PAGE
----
Mount has given the reader a "˜slice of life' within which everyday transactions between whites and blacks can be seen. Mount imbues her with the humanity she deserves but at the same time not letting go of his racist viewpoints. The woman becomes charged with energy in more than one way because of this for us as twentieth-century readers. This woman is clearly portrayed in a function which would have realistically been a role for a black in the 19th century. He drops the caricature but the bigotry inherent in his remains. Mount actually went eel fishing when he was young with a black man. The "˜slice of life' that we receive from Mount is one distorted most likely by social pressures which were not sympathetic to blacks, because his recollection of this account in a letter to Charles Lanman, dated November 17, 1847, he gives a very positive image: "To those wishing exercise for their health the spearing of fish has the advantage over all others. I have derived great benefit from it. An old Negro by the name of Hector have me the first lesson in spearing flat-fish, and eels. Early one morning we were along shore according to appointment, it was calm, and the water was as clear as a mirror, every object perfectly distinct to the depth from one to twelve feet, now and then could be seen an eel darting through the sea weed, or a flatfish shifting his place and throwing the sand over his body for safety. "Steady there at the stern," said Hector, as he stood on the bow (with his spear held ready) looking into the element with all the philosophy of a Crane, while I would watch his motions, and move the boat according to the direction of his spear. "Slow no, we are coming on the ground," --on sandy and gravelly bottoms are found the best fish. "Look out for the eyes," observes Hector, as he hauls in a flat fish, out of his bed of gravel, "he will grease the pan my boy," as the fish makes the water fly about in the boat. The old Negro mutters to himself with a great deal of satisfaction, "fine day, not a cloud, we will make old mistress laugh, now creep --in fishing you must learn to creep," as he kept hauling in the flat-fish, and eels, right and left, with his quick and unerring hand. "Stop the boat," shouts Hector, "shove a little back, more to the left, the sun bothers me, that will do, now young Master step this way. I will learn you to see and catch flat-fish...." Mount's letter is filled with excitement and power as he explains the situation. It is a scene which has obviously meant a lot to him and one which inspire his painting, Eel Spearing at Setauket (Fishing Along Shore) but at the same time he cannot paint the black character as a man possibly because it might have created a more powerful image of a black male than the public would have been readily accepted so he changes his experience and Hector becomes a woman. Twain also finds himself living within the same set of social values as does Mount thirty years earlier. Twain started Huck Finn in 1876, twelve years after the emancipation of the slaves, but his ideas concerning blacks were still those of many whites. In Huck Finn, Twain's racism is evident throughout the book. It becomes a law of nature within the story. To Huck slavery is such a deeply ingrained institution that he feels guilty for helping Jim escape. He sees slaves as property of people that, "belonged to a man I didn't even know; a man that hadn't done me no harm. " Despite the fact the language used is derogatory to us concerning blacks, at the time the phrase "˜nigger' did not have as negative a meaning as it does today. Huck is not continually cursing Jim by his use of the term, he is only using it as a defining term. He "˜knows' they are separate from his "˜culture' in some ways but he cannot quite pin down how they are different.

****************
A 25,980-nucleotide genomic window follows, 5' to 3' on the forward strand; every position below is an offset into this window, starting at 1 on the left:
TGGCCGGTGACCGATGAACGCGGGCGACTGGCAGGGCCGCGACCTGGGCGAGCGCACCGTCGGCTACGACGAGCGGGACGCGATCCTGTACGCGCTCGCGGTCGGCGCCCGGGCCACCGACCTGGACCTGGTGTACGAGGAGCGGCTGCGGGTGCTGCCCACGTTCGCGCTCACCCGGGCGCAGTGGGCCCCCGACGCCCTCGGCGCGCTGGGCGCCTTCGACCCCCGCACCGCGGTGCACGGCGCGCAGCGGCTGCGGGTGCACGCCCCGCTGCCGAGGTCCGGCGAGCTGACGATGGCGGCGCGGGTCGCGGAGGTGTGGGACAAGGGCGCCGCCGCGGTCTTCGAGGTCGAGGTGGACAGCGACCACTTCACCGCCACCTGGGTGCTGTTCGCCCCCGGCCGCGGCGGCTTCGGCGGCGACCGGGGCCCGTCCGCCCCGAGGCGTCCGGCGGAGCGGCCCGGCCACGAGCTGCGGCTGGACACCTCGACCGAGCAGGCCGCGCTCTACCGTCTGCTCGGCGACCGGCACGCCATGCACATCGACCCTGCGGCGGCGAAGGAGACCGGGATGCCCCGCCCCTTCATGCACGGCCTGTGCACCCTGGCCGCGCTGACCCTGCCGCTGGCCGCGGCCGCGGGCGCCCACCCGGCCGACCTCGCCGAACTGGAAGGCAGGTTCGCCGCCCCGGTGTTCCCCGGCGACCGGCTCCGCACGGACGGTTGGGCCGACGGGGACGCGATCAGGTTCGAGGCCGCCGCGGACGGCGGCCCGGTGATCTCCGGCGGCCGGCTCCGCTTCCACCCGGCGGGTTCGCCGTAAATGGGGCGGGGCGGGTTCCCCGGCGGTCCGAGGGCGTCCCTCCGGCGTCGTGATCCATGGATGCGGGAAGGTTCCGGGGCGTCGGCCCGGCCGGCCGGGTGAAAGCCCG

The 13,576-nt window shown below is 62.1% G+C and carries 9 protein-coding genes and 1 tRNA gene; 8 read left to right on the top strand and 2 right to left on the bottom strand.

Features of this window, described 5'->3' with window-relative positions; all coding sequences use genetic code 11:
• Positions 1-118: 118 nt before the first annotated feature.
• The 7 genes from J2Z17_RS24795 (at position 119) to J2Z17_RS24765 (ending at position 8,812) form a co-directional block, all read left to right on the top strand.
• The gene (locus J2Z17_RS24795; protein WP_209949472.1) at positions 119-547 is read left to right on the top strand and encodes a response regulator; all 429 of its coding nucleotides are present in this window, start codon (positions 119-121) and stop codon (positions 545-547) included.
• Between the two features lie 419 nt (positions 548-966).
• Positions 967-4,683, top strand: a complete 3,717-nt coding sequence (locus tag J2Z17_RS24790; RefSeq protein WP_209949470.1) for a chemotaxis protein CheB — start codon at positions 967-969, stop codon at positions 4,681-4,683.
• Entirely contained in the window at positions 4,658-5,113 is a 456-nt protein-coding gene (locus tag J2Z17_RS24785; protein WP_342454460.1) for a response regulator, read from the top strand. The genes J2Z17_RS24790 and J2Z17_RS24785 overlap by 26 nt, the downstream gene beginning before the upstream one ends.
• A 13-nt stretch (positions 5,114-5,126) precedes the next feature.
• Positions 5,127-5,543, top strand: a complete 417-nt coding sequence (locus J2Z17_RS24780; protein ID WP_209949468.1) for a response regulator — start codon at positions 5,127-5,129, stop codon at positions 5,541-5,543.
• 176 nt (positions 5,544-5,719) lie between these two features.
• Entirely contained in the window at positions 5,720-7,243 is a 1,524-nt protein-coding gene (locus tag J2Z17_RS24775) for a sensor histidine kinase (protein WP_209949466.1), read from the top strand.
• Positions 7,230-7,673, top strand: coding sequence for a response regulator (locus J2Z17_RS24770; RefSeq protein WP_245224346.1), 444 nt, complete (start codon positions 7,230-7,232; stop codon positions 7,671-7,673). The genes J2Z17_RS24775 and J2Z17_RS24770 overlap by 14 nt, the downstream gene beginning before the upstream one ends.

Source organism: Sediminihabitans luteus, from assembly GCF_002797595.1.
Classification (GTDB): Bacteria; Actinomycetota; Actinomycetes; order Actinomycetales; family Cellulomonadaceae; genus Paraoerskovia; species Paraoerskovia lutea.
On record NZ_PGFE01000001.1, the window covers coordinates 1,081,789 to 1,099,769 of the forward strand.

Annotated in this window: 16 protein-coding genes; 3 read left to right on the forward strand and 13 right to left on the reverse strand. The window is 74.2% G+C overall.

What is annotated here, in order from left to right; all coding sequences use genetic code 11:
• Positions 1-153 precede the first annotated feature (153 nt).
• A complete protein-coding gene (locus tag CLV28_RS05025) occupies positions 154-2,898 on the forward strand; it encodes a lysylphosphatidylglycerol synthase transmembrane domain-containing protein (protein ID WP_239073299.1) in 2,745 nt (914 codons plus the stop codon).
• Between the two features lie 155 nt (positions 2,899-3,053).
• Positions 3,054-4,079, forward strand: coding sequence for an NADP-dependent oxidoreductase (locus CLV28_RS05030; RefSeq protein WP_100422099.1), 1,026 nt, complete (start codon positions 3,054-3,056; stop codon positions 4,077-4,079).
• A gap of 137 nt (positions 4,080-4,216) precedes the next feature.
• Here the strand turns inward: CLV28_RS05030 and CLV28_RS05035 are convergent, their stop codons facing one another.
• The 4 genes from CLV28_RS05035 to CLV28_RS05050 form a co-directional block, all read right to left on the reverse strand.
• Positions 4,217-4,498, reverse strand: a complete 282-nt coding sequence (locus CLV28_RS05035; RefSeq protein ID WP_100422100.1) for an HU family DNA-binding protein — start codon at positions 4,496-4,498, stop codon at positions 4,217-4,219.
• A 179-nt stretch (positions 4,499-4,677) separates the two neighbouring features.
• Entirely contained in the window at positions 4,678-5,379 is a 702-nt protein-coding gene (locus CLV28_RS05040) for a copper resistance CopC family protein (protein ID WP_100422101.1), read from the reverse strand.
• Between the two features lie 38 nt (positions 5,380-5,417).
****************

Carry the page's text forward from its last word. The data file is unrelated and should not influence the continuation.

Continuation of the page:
Twain weaves us through the stereotypical images of blacks, as he puts Jim into the roll of a superstitious, at times lazy and dumb minstrel figure, one which is the butt end of the jokes of both Huck and Tom for a large part of the book. But he also gives us a heteroglossic figure in Jim by forging Jim into a strongly emotional, hard-working figure within the text. The two separate readings can both be supported by the text and I would argue that they are both meant to be in place. Jim as the minstrel character is cajoling the old stereotypes of the time period, while Jim as the emotional character takes the reader away from the "˜humor' and further into the complexities of black/white relations.